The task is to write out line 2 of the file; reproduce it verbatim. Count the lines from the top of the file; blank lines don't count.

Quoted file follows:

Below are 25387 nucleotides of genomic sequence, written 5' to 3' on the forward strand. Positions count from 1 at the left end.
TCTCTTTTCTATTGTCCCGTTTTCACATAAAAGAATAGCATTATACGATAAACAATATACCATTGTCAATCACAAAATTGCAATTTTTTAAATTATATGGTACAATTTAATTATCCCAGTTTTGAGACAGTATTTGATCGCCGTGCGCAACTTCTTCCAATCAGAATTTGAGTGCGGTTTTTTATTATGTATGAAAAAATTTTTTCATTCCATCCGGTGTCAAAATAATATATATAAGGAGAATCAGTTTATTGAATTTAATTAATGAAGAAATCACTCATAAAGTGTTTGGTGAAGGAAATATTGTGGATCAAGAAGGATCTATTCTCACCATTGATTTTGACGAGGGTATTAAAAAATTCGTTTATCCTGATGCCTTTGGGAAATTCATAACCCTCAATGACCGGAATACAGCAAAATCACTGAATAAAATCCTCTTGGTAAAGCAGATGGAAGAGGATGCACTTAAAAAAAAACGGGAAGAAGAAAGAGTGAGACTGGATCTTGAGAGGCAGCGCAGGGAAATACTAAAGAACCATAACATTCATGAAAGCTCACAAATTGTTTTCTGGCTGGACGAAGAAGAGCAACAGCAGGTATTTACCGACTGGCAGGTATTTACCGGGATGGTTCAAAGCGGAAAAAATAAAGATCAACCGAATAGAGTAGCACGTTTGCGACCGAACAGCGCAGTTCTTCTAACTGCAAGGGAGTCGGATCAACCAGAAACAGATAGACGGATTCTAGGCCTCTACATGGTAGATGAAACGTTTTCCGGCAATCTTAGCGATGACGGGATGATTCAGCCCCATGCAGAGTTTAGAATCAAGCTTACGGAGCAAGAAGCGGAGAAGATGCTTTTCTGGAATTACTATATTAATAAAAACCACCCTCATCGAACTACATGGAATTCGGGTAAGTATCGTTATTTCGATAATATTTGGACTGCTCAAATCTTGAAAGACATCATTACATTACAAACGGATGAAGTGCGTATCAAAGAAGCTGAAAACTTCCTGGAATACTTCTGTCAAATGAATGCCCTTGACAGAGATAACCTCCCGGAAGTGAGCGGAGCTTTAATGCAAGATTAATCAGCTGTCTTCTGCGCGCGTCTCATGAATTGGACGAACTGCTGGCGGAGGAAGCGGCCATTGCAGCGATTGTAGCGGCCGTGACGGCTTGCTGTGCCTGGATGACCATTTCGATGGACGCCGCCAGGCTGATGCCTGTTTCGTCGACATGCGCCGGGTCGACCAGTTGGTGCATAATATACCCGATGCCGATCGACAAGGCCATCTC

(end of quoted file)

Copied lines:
TCTCTTTTCTATTGTCCCGTTTTCACATAAAAGAATAGCATTATACGATAAACAATATACCATTGTCAATCACAAAATTGCAATTTTTTAAATTATATGGTACAATTTAATTATCCCAGTTTTGAGACAGTATTTGATCGCCGTGCGCAACTTCTTCCAATCAGAATTTGAGTGCGGTTTTTTATTATGTATGAAAAAATTTTTTCATTCCATCCGGTGTCAAAATAATATATATAAGGAGAATCAGTTTATTGAATTTAATTAATGAAGAAATCACTCATAAAGTGTTTGGTGAAGGAAATATTGTGGATCAAGAAGGATCTATTCTCACCATTGATTTTGACGAGGGTATTAAAAAATTCGTTTATCCTGATGCCTTTGGGAAATTCATAACCCTCAATGACCGGAATACAGCAAAATCACTGAATAAAATCCTCTTGGTAAAGCAGATGGAAGAGGATGCACTTAAAAAAAAACGGGAAGAAGAAAGAGTGAGACTGGATCTTGAGAGGCAGCGCAGGGAAATACTAAAGAACCATAACATTCATGAAAGCTCACAAATTGTTTTCTGGCTGGACGAAGAAGAGCAACAGCAGGTATTTACCGACTGGCAGGTATTTACCGGGATGGTTCAAAGCGGAAAAAATAAAGATCAACCGAATAGAGTAGCACGTTTGCGACCGAACAGCGCAGTTCTTCTAACTGCAAGGGAGTCGGATCAACCAGAAACAGATAGACGGATTCTAGGCCTCTACATGGTAGATGAAACGTTTTCCGGCAATCTTAGCGATGACGGGATGATTCAGCCCCATGCAGAGTTTAGAATCAAGCTTACGGAGCAAGAAGCGGAGAAGATGCTTTTCTGGAATTACTATATTAATAAAAACCACCCTCATCGAACTACATGGAATTCGGGTAAGTATCGTTATTTCGATAATATTTGGACTGCTCAAATCTTGAAAGACATCATTACATTACAAACGGATGAAGTGCGTATCAAAGAAGCTGAAAACTTCCTGGAATACTTCTGTCAAATGAATGCCCTTGACAGAGATAACCTCCCGGAAGTGAGCGGAGCTTTAATGCAAGATTAATCAGCTGTCTTCTGCGCGCGTCTCATGAATTGGACGAACTGCTGGCGGAGGAAGCGGCCATTGCAGCGATTGTAGCGGCCGTGACGGCTTGCTGTGCCTGGATGACCATTTCGATGGACGCCGCCAGGCTGATGCCTGTTTCGTCGACATGCGCCGGGTCGACCAGTTGGTGCATAATATACCCGATGCCGATCGACAAGGCCATCTC